None, if those countries and cities merely mimic to become a Silicon Valley look-alike.
One should not copy Silicon Valley because it has gradually grown into a unique ecosystem that requires all of its parts to fire on all cylinders. Just a few pieces of the ecosystem makes for warm-and-fuzzy press coverage but fails to secure an engine of innovation.
A considerable amount of money – to feed innovation – has been spawned by some substantial early successes at the beginning of the technology industry, and put Silicon Valley on the map. It is now tacitly (I’ll explain) supported by a variety of asset managers, money managers from endowments, insurance companies, pension funds, etc. with many billions in assets under management with a fraction of a single digit percentage of all assets under management (AUM) allocated to venture (firms). They insert the money they can afford to lose.
For a country or city to become the next hub, it needs to attract sufficient capital, outlier arbitrage of innovation and a corporate, societal, and customer appetite for risk-taking. So, to copy Silicon Valley’s example would require the same form of capitalism, risk-taking, and money (entrepreneurs will follow the money) as Silicon Valley. Few places in the world have all such ecosystem parameters in place. Many will try.
The reason why I write tacit support by limited partners is that the success rate of venture-capital firms, on the whole, has been terrible and is extremely unevenly distributed. I would venture to say a handful of VC firms in Silicon Valley (as confirmed by a well-known asset manager) produce consistent, monolithic, venture-style returns to their investors. Most of venture capital has turned subprime by deploying private-equity risk profiles that are unlikely to generate venture-style returns, ever. With crowd-based innovation arbitrage as the next level of sub-priming. A few outliers are producing massive financial returns, like Facebook and the likes, keeps the fire of Silicon Valley burning.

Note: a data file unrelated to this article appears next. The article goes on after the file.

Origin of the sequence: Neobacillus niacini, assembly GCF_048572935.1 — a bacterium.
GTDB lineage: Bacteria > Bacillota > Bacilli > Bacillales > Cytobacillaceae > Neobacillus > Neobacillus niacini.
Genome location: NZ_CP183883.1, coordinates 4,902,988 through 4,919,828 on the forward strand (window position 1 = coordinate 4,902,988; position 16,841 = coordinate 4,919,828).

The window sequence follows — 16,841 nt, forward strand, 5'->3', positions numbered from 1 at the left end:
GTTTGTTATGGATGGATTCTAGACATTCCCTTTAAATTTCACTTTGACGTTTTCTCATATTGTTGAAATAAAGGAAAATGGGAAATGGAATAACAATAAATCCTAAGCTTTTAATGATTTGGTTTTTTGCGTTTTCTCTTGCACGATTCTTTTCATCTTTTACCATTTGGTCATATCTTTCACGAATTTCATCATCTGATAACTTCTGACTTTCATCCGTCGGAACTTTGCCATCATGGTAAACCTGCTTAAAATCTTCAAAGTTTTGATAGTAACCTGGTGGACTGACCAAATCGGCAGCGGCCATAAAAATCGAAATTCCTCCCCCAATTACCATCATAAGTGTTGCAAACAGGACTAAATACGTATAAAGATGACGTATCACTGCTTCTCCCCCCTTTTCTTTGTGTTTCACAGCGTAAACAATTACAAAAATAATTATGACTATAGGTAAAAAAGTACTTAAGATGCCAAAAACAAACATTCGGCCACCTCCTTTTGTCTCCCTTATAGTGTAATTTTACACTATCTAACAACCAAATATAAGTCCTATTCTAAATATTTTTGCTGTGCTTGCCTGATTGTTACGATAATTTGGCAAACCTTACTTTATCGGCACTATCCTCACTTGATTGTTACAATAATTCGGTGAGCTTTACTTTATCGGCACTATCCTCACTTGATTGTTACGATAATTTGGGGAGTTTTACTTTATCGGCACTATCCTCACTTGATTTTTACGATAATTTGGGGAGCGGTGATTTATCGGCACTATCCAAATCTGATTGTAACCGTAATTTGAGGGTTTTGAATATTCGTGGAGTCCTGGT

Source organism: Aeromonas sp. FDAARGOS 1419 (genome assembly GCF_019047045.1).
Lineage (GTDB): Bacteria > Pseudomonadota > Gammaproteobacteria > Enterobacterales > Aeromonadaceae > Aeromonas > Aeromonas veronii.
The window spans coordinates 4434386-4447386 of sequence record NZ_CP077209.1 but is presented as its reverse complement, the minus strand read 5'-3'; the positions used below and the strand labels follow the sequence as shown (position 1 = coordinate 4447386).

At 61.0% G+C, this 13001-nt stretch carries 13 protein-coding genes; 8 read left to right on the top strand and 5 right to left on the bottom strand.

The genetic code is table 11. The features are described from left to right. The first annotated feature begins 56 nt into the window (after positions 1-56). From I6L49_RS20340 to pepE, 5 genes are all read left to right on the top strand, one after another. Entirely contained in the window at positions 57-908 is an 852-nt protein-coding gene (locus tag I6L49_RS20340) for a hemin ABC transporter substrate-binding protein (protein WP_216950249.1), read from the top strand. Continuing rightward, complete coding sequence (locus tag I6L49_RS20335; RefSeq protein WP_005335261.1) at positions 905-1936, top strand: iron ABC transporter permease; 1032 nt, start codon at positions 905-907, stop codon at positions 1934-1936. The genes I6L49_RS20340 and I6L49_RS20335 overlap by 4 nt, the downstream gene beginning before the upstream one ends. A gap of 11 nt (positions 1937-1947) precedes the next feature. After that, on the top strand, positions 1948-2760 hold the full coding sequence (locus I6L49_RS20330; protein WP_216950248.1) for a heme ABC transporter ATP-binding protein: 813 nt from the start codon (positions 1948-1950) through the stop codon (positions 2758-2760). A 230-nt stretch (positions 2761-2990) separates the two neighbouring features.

Which leads me to the question posed.
The strategy to create the next hub of innovation should not be to copy Silicon Valley but to pursue its antithesis. To build an ecosystem for prime innovation with renewable socioeconomic value to the evolution of mankind. With a deliberate focus on long (compatible with the innate assets of more mature societies) rather than the quickly evaporating valuations of short sold to innocent greater-fools.
Elon Musk confirmed what I have been saying for years, venture capital as the arbitrage of innovation in Silicon Valley is severely broken. A reason why he had to provide most of his early runway for Tesla himself. A new hub of innovation must begin with the financial support that embraces real entrepreneurs to drive socioeconomic problems and advancements the world truly cares about, away from the dumb and obsessive fixation on the harvesting of advertising clicks.
So to answer your question, the new innovation hub of the future will be in a country or city that understands the true meaning of innovation, correlated to evolution, and is not afraid to deploy the risk of it.
Do not count our little country – the U.S. – out just yet, as Churchill said:
“The U.S. will always pursue all other options before it does the right thing”.
Read this week’s press, and you may read between the lines how the race for the disruption of venture capital has begun. Thanks to Bill Gates.